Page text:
See Supplementary Table 2 for an overview of antibodies used in this study. For confocal microscopy of cells, dilutions, primary antibodies (and antigens) were (see Fig. 1B and C for Bri2 and Bri3 structures and antibody reactivities): 1:5000 rabbit anti-Bri3 BRICHOS (Bri3 residues 112–230, Capra Science); 1:200 of a second rabbit anti-Bri3 antibody, referred to as anti-Bri3 BRICHOS2 (Bri3 residue 110–258, Abcam Cat# ab101389, RRID:AB_10710084); 1:100 mouse anti-Bri3 (Bri3 residues 1–267, Sigma-Aldrich Cat# SAB1408047, RRID:AB_10745686); 1:40 rabbit anti-Bri2 linker (Bri2 residues 74–224, Sigma-Aldrich Cat# HPA029292, RRID:AB_10601917); 1:1000 goat anti-Bri2 BRICHOS (Bri2 residues 113–231, Capra Science); 1:1000 mouse anti-AβPP/Aβ, 4G8 (BioLegend Cat# 800701, RRID:AB_2564633); 1:200 mouse anti-Aβ42 (Millipore Cat# MABN12, RRID:AB_10562244); 1:200 of a second anti-Aβ42 antibody (rabbit), referred to as anti-Aβ42-2 (Thermo Fisher Scientific Cat# 44–344, RRID:AB_2313572); 1:300 mouse anti-Aβ40 (BioLegend Cat# 805401, RRID:AB_2564680); 1:400 mouse anti-N-terminal AβPP, 22C11 (Millipore Cat# MAB348-100UL, RRID:AB_2056583). Secondary antibodies for PLA were PLUS or MINUS oligonucleotide-conjugated (Duolink, Olink Bioscience, Sigma-Aldrich), chosen for appropriate species of origin of target antibodies, excitation and emission wavelengths (see below). For western blot, primary antibodies and dilutions used were: 1:2000 rabbit anti-Bri3 BRICHOS, 1:1000 rabbit anti-Bri3 BRICHOS2 ; 1:2000 goat anti-Bri2 BRICHOS, and 1:500 rabbit anti-Bri2 linker. Secondary antibodies conjugated with horseradish peroxidase (HRP), (anti-rabbit, GE Healthcare) (anti-goat, Life Technologies) were diluted 1:5000. In PLA experiments of transgenic mouse tissue: primary antibodies 1:1000 mouse anti-AβPP/Aβ, 6E10 (Covance Research Products Inc. Cat# SIG-39320-1000, RRID:AB_10175145); 1:1000 goat anti-Bri2 BRICHOS; 1:200 rabbit anti-Bri3 BRICHOS2. For immunohistochemistry of human brain tissue: rabbit anti-Bri3 BRICHOS and mouse anti-AβPP/Aβ (6E10) primary antibodies were diluted 1:500 and 1:1000, respectively.
SDS-PAGE and western blotting
Human postmortem tissue was homogenized using Tissue Protein Extraction Reagent (T-PER, 0.1 g/mL, Thermo Scientific, Waltham, USA) containing EDTA-free protease and phosphatase inhibitor cocktails (1:25 and 1:10 respectively, Roche, Basel, Germany). Samples were centrifuged at 10,000 g for 15 min at 4°C. Protein content in the supernatant was quantified using Bio-Rad protein assay (Bio-rad, Hercules, USA). Human postmortem homogenates (15 μg) were prepared in samples buffer (2% SDS, 0.03 M Tris, 5% 2-Mercaptoethanol, 10% glycerol, bromophenol blue) and heated 5 min at 95°C. Electrophoresis of postmortem samples was carried out using pre-cast NuPAGE Bis-Tris Mini Gels 4–12% (1.5 mm, 4–12%; Invitrogen, Carlsbad, USA). After blotting, the membranes were blocked in 5% milk/PBS for 1 h, followed by incubation with primary antibody in 5% milk, 0.1% Tween/PBS for 1 h at RT. The membrane was washed three times in 0.1% Tween/PBS and secondary antibodies in 5% milk, 0.1% Tween/PBS were added for 1 h at RT. After washing, enhanced chemoluminescence detection reagent (GE Healthcare) was added according to the manufacturer protocol and images were acquired using a CCD camera (LAS-3000).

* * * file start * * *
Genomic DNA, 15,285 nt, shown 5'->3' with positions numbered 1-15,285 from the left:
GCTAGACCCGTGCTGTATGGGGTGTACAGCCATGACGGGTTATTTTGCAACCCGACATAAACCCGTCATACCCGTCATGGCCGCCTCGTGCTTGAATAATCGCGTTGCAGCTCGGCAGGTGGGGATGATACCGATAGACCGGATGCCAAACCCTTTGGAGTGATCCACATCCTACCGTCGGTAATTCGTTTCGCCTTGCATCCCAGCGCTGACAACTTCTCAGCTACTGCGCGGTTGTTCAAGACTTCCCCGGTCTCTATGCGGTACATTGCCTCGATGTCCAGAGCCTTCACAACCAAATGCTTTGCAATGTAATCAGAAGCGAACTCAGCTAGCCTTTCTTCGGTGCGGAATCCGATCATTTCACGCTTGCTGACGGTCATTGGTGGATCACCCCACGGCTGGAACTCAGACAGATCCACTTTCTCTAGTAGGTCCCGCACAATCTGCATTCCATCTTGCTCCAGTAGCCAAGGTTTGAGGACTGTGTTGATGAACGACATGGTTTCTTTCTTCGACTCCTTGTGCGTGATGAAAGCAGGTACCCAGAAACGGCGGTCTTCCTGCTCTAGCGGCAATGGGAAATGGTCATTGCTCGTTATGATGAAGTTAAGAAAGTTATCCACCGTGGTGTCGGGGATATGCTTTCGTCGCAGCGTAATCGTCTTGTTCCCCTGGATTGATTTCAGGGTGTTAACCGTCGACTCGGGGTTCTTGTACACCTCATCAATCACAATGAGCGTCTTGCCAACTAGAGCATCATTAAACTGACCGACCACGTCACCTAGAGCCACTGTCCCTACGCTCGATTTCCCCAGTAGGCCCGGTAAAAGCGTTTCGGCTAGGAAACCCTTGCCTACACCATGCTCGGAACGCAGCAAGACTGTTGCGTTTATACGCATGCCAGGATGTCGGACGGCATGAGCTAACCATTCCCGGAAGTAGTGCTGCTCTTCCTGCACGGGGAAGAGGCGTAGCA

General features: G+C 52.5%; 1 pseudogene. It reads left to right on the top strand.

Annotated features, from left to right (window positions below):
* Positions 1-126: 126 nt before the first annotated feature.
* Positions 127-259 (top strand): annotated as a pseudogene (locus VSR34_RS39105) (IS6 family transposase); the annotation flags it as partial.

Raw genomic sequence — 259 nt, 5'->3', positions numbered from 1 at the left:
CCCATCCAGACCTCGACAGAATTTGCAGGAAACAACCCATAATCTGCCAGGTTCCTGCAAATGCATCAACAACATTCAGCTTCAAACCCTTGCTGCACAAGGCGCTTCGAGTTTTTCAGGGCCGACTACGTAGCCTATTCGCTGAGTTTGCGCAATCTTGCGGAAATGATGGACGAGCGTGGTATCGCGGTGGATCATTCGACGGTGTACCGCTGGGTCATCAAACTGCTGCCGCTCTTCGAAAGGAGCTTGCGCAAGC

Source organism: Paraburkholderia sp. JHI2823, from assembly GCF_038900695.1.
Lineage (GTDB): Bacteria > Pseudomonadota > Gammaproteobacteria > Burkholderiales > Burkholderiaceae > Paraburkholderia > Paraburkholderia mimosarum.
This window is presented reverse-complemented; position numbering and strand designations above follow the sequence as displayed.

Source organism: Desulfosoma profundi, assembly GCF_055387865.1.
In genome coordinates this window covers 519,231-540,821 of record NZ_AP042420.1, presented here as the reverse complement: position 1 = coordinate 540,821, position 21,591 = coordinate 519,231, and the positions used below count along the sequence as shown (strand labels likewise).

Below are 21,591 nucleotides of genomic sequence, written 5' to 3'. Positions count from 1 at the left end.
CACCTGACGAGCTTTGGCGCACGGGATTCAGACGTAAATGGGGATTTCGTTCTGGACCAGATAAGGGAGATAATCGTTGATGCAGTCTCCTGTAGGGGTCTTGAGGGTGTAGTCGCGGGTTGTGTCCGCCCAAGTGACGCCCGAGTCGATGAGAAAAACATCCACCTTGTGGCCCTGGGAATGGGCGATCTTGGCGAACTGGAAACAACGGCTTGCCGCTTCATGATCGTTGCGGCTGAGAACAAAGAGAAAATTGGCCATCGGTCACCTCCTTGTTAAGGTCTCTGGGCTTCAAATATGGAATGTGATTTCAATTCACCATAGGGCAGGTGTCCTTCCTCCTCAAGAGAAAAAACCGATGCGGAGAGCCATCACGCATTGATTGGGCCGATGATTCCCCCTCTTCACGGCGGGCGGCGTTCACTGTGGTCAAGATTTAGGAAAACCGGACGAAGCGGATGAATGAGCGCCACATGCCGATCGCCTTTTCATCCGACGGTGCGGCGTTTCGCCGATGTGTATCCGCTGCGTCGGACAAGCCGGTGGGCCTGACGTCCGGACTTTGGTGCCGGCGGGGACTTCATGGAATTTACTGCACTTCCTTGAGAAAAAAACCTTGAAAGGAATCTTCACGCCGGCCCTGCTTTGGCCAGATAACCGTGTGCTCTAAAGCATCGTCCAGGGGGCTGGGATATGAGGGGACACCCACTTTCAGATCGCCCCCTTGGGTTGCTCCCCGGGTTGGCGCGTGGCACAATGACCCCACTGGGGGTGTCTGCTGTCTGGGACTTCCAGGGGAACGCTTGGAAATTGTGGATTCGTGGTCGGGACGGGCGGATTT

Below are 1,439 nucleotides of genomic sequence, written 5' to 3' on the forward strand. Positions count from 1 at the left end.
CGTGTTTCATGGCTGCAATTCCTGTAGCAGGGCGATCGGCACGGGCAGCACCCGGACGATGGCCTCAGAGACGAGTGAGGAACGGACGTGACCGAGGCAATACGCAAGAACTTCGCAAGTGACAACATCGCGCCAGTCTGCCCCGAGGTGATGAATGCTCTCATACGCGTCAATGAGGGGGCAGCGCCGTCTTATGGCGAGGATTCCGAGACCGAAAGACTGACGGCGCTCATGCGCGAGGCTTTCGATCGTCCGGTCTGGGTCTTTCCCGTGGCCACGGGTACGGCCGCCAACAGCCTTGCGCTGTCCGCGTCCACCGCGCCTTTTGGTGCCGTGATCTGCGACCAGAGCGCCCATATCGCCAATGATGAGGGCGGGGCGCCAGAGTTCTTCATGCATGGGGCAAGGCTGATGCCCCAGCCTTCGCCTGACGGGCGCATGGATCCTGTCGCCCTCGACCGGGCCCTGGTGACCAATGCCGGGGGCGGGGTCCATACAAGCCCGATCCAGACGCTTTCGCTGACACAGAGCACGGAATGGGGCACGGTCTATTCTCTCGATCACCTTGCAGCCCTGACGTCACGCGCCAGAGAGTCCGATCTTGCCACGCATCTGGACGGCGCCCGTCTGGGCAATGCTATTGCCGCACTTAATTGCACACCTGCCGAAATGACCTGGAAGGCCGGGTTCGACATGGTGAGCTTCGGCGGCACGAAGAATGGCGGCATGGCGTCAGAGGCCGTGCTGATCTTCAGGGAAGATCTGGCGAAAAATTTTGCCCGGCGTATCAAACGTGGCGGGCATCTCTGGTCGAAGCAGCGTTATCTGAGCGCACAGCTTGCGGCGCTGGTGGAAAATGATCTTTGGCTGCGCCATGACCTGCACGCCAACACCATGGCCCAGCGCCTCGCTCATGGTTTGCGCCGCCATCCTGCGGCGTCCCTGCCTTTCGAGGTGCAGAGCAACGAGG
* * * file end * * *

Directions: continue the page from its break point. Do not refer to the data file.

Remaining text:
Generation of transgenic mice expressing human AβPP with the Arctic mutation (E693G) has previously been described [32, 33]. Briefly, the TgAβPParc mice were generated on a mixed CBA/C57BL/6 background by microinjection of human AβPP (695 isoform) gene with the Arctic mutation under control of the Thy1.2 promoter. Mice were sacrificed by cervical dislocation and the brains were immediately removed and hemispheres were fresh-frozen on dry ice and stored at –80°C. Brain tissue from AβPP–/– mice was kindly provided by Dr Hui Zheng, Baylor College of Medicine .
PLA was performed according to Duolink II kit manufacturer’s instructions (OlinkBioscience). Briefly, cells were grown on chamber slides (NuncTM), fixed in 4% paraformaldehyde/PBS (Santa Cruz Biotech) solution for 15 min at RT, washed twice in PBS and permeabilized with 0.2% Triton X-100 in PBS for 15 min on ice, then blocked with Olink block for 30 min at 37°C. Primary antibodies were added and incubated over night at 4°C, and after washing secondary complementary PLUS and MINUS oligonucleotide-conjugated antibodies against one or two species, depending on the type of analysis, were added for 1 h at 37°C. Thereafter, ligation, amplification and washing steps were performed according to the manufacturer’s protocol. For detecting protein-protein interactions, two primary antibodies from different species (rabbit, goat or mouse) were used, and the secondary antibodies against those two species were added for detection. For detection of single proteins, one primary antibody and the respective PLUS and MINUS complementary secondary antibodies were used. Alexa Flour® Phallodin-488 nm were used for staining of actin.